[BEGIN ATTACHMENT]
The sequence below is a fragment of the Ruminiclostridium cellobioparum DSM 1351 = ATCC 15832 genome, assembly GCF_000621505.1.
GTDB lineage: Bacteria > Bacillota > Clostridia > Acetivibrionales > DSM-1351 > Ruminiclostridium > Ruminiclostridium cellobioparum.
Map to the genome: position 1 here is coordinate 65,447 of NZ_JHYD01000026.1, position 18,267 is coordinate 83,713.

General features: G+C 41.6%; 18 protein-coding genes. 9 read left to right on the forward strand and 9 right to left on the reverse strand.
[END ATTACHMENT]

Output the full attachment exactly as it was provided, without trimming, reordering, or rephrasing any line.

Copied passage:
The sequence below is a fragment of the Ruminiclostridium cellobioparum DSM 1351 = ATCC 15832 genome, assembly GCF_000621505.1.
GTDB lineage: Bacteria > Bacillota > Clostridia > Acetivibrionales > DSM-1351 > Ruminiclostridium > Ruminiclostridium cellobioparum.
Map to the genome: position 1 here is coordinate 65,447 of NZ_JHYD01000026.1, position 18,267 is coordinate 83,713.

General features: G+C 41.6%; 18 protein-coding genes. 9 read left to right on the forward strand and 9 right to left on the reverse strand.